December 2019 Member Letter
December 5, 2019
Here in the United States, we have a holiday each year called Thanksgiving. The idea of giving God thanks for blessings is certainly a biblical one. Even though the current celebration is often more about self-indulgence, thereby missing the real point of being thankful, it doesn’t take away from the need to express appreciation for what God has given us. This year my wife and I had extended family from El Salvador who joined us for a traditional meal of turkey, dressing and all the trimmings. We enjoyed the food and drink, but above all we enjoyed the time together.
This year, just a few days prior to Thanksgiving, we were informed of the death of Phyllis Gore, wife of longtime minister Bruce Gore. Phyllis died after a lengthy battle with pancreatic cancer. The funeral was on Wednesday prior to Thanksgiving in Buford, Georgia, which is just north of Atlanta. Doug Horchak and I flew to Atlanta the evening before with the desire to encourage and comfort the family. It was a very sad occasion, but, because of our understanding of God’s plan, our grief was tempered by the special hope God has given us. Paul wrote: “But I do not want you to be ignorant, brethren, concerning those who have fallen asleep, lest you sorrow as others who have no hope” (1 Thessalonians 4:13). He wrote a few verses later, “So encourage one another with these words” (verse 18, Darby’s translation).
I believe many of us have been in a situation where we desired to give encouragement to those who were suffering and found that instead we were inspired by the example and words of those same people! This was certainly true of the Gore family. Their faith and strength in the face of this profound loss were inspiring. Of course, having known Mr. Gore since 1972, I was not surprised. He displayed what I had always seen from him—faith and humility in the face of trial. I know he is suffering from the loss of his wife of 53 years, but his faith and his words were inspiring to Mr. Horchak and me.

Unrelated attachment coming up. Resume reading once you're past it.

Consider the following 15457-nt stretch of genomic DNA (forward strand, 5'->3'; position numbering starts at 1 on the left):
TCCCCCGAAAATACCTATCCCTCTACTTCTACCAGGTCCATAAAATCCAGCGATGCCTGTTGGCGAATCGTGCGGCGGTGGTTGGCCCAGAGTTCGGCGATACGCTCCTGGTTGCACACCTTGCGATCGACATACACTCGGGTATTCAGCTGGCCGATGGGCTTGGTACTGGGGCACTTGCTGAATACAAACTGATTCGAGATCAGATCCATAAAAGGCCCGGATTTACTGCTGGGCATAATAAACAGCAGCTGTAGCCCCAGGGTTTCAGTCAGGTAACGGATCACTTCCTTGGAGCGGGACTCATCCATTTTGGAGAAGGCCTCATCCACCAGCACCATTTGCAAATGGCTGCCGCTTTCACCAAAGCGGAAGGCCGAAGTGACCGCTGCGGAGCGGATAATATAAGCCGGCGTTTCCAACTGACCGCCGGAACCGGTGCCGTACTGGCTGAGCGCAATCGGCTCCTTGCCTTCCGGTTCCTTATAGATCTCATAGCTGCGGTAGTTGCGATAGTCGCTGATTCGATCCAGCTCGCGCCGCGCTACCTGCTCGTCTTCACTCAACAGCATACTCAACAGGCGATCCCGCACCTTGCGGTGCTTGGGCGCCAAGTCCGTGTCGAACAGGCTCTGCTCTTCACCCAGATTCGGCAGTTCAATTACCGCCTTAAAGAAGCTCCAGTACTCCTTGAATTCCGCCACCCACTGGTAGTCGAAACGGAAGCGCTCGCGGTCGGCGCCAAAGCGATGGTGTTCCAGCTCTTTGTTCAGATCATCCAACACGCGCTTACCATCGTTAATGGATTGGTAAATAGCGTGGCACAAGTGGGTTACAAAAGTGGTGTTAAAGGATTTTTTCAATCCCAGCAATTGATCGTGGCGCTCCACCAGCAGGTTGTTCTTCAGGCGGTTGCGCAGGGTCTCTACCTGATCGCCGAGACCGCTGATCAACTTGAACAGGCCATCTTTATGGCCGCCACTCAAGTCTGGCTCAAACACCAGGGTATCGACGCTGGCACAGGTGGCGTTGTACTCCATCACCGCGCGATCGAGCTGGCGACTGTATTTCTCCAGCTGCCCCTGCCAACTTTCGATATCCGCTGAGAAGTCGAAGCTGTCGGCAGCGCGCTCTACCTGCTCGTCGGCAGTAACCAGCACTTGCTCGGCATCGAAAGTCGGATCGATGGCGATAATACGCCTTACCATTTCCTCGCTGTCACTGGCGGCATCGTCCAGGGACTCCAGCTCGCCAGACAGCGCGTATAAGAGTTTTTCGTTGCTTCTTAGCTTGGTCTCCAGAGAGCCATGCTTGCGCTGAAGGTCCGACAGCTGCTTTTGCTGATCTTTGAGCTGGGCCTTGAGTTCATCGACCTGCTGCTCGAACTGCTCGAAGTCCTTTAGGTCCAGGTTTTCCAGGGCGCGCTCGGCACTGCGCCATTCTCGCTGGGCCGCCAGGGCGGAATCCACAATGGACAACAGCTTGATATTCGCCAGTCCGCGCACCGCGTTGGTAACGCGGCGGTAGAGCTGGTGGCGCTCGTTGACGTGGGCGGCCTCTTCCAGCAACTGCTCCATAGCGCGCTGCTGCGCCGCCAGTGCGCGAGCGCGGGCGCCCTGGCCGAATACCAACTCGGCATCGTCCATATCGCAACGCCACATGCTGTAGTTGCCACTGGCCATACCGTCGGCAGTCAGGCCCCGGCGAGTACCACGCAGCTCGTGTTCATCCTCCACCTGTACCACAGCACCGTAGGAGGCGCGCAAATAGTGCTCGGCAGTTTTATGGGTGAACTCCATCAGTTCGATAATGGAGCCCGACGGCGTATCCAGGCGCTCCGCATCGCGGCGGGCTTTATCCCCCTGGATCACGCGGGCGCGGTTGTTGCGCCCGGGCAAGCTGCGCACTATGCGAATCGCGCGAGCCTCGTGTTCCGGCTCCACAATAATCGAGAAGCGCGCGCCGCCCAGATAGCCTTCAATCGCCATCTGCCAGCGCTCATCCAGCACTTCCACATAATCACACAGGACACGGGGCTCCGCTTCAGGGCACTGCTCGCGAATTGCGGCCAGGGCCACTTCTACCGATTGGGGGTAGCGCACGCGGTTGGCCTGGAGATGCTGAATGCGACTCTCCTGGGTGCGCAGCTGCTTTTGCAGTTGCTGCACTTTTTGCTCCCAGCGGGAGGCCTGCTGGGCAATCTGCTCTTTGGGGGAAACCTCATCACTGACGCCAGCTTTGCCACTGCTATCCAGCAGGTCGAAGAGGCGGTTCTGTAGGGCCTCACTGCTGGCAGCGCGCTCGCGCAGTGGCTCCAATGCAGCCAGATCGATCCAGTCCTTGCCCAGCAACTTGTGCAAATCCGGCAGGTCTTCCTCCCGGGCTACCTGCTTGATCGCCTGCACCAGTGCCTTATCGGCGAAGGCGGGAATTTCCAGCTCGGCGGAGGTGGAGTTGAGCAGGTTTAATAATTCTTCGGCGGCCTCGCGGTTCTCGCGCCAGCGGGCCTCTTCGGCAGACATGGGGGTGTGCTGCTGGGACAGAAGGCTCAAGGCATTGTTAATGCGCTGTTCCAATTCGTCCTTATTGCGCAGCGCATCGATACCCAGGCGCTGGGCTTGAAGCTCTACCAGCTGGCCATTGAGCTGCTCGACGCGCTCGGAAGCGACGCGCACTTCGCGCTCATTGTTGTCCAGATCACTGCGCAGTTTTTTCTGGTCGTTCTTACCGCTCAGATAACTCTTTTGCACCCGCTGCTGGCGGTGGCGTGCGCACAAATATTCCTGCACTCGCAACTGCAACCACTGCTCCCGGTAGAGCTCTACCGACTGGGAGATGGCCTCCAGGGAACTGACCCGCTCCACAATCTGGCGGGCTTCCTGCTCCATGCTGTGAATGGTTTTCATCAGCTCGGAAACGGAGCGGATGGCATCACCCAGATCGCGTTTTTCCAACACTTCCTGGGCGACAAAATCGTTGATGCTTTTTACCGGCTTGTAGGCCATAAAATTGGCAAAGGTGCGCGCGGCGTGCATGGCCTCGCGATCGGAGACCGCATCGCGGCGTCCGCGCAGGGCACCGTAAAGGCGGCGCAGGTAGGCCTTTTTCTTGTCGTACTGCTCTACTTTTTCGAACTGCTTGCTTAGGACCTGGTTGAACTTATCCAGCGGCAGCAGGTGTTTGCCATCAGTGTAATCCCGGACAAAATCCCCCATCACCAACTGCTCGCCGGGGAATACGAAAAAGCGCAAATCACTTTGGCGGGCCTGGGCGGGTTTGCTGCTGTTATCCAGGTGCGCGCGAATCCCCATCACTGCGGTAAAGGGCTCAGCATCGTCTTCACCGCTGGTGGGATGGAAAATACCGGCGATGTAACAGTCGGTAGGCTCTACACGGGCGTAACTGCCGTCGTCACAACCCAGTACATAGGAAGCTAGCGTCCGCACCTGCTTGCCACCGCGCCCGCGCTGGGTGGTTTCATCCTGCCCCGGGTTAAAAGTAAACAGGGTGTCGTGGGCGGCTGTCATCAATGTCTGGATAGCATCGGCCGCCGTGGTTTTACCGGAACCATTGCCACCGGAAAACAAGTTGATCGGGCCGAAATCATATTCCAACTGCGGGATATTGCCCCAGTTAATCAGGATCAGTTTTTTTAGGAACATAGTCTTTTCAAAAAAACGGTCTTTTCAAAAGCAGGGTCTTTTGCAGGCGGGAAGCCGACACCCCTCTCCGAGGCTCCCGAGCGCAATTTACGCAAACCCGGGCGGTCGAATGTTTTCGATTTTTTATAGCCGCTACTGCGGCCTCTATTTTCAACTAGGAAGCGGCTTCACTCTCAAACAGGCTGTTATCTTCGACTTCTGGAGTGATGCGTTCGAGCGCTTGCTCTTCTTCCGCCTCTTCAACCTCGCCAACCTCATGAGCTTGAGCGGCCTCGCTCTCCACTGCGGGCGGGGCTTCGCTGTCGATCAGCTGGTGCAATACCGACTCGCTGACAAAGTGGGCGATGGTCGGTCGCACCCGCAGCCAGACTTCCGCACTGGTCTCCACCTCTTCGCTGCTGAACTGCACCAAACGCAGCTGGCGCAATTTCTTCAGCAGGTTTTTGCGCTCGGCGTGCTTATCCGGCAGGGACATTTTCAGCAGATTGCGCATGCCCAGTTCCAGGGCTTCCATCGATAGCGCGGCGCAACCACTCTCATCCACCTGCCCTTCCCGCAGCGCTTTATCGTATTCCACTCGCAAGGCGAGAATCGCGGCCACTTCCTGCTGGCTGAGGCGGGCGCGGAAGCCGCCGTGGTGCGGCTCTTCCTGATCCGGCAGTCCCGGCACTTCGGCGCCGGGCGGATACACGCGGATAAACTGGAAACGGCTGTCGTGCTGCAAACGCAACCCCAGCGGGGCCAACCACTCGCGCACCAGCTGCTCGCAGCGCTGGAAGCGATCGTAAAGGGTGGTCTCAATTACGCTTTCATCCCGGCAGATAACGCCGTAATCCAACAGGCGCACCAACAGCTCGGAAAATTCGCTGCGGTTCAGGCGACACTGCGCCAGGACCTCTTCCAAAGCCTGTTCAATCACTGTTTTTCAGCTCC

Phyllis Gore, having come into the Church in the early 1960s, was one of those pioneers in the faith who is now awaiting the resurrection. She and Bruce met at Ambassador College and were married in 1966. It was at that time that they began their ministerial journey. Pastoral work took them to churches in a number of states, including Indiana, Illinois, Georgia, North Carolina, Kansas, Louisiana, California, Arizona and Alabama, before they returned finally to Georgia. They had served more than 50 years in the full-time ministry before retirement in 2016.
Loved by so many, Bruce and Phyllis Gore were a very effective ministerial team and willingly went wherever they were asked to serve. The children described their mother in a program that was distributed at the funeral: “Phyllis Gore: wife, mother, grandmother, sister, servant, and friend. She was a gift from God, and we will carry her love and shining example with us for always.”